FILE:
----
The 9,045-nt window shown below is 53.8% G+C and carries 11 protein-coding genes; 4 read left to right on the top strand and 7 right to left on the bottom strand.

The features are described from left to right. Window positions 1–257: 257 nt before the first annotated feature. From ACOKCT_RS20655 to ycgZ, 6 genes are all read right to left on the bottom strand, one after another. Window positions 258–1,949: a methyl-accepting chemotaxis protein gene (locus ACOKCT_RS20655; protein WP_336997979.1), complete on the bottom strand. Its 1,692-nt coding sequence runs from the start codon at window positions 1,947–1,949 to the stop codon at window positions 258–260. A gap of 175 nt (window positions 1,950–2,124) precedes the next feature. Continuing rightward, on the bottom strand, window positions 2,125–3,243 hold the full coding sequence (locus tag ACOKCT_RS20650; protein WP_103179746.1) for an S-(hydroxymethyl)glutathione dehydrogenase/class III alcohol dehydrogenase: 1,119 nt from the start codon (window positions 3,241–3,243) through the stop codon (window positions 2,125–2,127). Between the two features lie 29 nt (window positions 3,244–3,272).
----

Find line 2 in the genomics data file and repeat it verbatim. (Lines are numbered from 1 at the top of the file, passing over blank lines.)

The features are described from left to right. Window positions 1–257: 257 nt before the first annotated feature. From ACOKCT_RS20655 to ycgZ, 6 genes are all read right to left on the bottom strand, one after another. Window positions 258–1,949: a methyl-accepting chemotaxis protein gene (locus ACOKCT_RS20655; protein WP_336997979.1), complete on the bottom strand. Its 1,692-nt coding sequence runs from the start codon at window positions 1,947–1,949 to the stop codon at window positions 258–260. A gap of 175 nt (window positions 1,950–2,124) precedes the next feature. Continuing rightward, on the bottom strand, window positions 2,125–3,243 hold the full coding sequence (locus tag ACOKCT_RS20650; protein WP_103179746.1) for an S-(hydroxymethyl)glutathione dehydrogenase/class III alcohol dehydrogenase: 1,119 nt from the start codon (window positions 3,241–3,243) through the stop codon (window positions 2,125–2,127). Between the two features lie 29 nt (window positions 3,244–3,272).